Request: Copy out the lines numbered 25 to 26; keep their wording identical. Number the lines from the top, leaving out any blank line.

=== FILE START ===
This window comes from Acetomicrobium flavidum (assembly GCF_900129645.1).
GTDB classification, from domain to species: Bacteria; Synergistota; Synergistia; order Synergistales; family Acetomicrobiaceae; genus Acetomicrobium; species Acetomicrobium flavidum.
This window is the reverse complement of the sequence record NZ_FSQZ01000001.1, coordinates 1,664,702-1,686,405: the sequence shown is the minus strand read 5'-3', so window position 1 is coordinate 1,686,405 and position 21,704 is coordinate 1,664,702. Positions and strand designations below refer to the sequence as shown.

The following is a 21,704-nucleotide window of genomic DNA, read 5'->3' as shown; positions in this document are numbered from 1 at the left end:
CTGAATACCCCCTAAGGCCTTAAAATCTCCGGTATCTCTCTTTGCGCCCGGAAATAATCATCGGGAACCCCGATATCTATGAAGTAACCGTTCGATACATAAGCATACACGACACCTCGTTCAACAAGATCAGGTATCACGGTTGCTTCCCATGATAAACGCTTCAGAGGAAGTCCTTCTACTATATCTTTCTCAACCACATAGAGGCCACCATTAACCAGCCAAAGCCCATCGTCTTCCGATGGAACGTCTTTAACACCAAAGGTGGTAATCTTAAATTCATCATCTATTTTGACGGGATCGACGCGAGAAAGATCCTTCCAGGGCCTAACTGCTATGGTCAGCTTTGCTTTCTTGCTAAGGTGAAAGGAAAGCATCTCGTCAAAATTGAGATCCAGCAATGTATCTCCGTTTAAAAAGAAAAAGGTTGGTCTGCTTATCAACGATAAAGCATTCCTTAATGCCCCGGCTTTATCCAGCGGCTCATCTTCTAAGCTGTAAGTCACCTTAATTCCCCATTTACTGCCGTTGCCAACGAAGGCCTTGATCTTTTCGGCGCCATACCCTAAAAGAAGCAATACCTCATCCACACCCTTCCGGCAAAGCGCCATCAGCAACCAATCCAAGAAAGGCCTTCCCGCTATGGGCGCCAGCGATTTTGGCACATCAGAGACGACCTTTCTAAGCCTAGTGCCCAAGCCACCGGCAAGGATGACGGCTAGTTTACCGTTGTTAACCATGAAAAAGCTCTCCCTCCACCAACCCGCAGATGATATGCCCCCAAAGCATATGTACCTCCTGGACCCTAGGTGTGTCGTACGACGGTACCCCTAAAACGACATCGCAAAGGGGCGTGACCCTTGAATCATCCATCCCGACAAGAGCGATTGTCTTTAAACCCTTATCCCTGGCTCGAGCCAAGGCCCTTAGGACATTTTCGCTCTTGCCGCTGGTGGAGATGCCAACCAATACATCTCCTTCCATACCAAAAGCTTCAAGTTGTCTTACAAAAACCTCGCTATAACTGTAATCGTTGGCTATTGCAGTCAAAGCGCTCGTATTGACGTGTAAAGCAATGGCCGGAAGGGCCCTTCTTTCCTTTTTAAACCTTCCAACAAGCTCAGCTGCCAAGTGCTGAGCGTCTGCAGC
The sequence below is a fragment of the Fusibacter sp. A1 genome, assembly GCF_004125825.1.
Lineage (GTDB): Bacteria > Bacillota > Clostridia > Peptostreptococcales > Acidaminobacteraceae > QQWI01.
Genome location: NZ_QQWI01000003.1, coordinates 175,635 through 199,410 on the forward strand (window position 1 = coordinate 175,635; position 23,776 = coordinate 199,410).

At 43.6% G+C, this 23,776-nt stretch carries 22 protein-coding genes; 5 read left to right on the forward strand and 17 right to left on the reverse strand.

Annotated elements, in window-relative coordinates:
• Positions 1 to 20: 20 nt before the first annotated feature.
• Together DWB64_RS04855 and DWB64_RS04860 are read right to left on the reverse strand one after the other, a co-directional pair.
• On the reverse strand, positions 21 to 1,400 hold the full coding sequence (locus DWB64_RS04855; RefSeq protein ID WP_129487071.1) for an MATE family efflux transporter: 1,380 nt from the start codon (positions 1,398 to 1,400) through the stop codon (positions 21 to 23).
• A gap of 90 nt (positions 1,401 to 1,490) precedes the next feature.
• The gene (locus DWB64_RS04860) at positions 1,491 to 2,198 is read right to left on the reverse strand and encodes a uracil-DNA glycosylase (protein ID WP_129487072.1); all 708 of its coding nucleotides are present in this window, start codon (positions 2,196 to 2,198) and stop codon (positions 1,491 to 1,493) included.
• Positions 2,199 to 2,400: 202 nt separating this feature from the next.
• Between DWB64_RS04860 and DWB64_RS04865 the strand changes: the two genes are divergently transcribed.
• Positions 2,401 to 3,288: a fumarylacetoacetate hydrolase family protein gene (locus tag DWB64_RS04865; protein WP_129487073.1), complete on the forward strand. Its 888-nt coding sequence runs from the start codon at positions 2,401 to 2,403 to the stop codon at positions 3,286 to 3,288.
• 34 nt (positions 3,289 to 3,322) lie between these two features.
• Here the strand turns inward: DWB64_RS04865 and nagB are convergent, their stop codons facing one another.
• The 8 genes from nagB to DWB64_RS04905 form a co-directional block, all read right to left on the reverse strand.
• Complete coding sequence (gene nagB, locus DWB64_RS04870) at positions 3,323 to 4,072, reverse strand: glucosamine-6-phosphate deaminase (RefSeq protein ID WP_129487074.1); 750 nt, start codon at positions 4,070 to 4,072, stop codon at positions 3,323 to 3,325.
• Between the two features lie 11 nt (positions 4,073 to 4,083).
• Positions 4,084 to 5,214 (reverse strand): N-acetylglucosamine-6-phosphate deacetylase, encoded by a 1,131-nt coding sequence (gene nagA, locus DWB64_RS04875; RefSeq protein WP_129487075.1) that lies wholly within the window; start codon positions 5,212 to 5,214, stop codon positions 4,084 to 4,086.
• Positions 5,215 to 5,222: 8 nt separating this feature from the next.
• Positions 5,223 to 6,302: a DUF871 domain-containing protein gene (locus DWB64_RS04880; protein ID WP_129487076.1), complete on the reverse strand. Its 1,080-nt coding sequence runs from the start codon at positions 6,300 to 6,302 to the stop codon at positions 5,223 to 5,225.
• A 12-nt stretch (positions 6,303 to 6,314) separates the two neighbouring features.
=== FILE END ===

• Positions 5,215 to 5,222: 8 nt separating this feature from the next.
• Positions 5,223 to 6,302: a DUF871 domain-containing protein gene (locus DWB64_RS04880; protein ID WP_129487076.1), complete on the reverse strand. Its 1,080-nt coding sequence runs from the start codon at positions 6,300 to 6,302 to the stop codon at positions 5,223 to 5,225.